This book earns 5 out of 5 stars for great story, great illustration, and great design. I think that it’s a great example of why comics are becoming an increasingly well respected medium in children’s literature.

You can find more information about this book, including other reviews, at Goodreads.

Book Review: The Line

20 Sep

Today’s book review is for The Line, by Paula Bossio, published by Kids Can Press. I received an electronic copy of this book through NetGalley in exchange for an honest review.

The Line is a wordless book that relies entirely on the illustrations to tell a story. It’s a bit reminiscent of children’s classic Harold and the Purple Crayon, in that the main character, a little girl, is interacting with a child’s drawing. In this case, however, she’s not the creator of the drawing.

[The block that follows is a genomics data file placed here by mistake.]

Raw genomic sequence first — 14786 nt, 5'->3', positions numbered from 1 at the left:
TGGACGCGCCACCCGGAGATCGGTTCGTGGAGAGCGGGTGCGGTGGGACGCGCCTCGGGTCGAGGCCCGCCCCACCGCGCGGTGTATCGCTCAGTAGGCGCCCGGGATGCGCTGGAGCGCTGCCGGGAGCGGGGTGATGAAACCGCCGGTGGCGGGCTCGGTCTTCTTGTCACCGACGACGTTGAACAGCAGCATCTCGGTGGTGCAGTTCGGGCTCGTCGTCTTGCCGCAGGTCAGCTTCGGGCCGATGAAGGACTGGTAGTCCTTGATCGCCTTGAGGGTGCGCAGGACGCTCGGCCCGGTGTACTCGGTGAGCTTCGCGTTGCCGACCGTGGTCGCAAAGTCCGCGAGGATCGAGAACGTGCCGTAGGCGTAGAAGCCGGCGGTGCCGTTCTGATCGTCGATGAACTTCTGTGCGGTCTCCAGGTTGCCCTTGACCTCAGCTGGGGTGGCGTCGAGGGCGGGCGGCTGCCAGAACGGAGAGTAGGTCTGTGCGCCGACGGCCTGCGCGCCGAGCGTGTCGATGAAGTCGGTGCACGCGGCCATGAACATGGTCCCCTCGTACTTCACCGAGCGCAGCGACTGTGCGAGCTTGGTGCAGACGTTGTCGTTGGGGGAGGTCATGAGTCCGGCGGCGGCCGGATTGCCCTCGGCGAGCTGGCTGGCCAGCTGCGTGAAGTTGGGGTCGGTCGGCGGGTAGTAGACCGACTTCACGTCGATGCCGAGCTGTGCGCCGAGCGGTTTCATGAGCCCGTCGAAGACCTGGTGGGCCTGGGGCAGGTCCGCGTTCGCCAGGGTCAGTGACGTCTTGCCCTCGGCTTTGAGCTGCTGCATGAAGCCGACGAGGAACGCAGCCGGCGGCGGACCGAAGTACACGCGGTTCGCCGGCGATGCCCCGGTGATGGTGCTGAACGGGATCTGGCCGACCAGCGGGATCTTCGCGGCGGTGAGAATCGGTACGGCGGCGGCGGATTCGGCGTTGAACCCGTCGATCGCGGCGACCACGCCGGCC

As you follow along on the girl’s adventures, you see her shake the line and play as it transforms into a slide, loops, swinging monkeys and more. At the climax she faces a fearsome foe–but is rescued at the last minute by a new friend. The book ends with the audience discovering who is drawing this line.

While many people might look at Bossio’s pencil drawings as messy and childish, I like them. Moreover, I recognize that the illustrative style was an intentional choice. It is meant to have the quality of a child’s drawing. And despite this, she still captures expressions and emotions wonderfully.

I know that wordless stories aren’t always a popular format. However, I think this is one worth giving a chance. They’re great to use with children who can’t read yet or are just learning to read. It provides creative opportunities for kids to tell the story on their own, rather than reciting the text on the page and it encourages the development of decoding a visual environment.

This book earns 4 out of 5 stars. It’s clever and nicely designed. Bossio has a strong concept and execution. And if you’re in doubt–ask your child to read it to you.

You can find more information about this book, including other reviews, at Goodreads.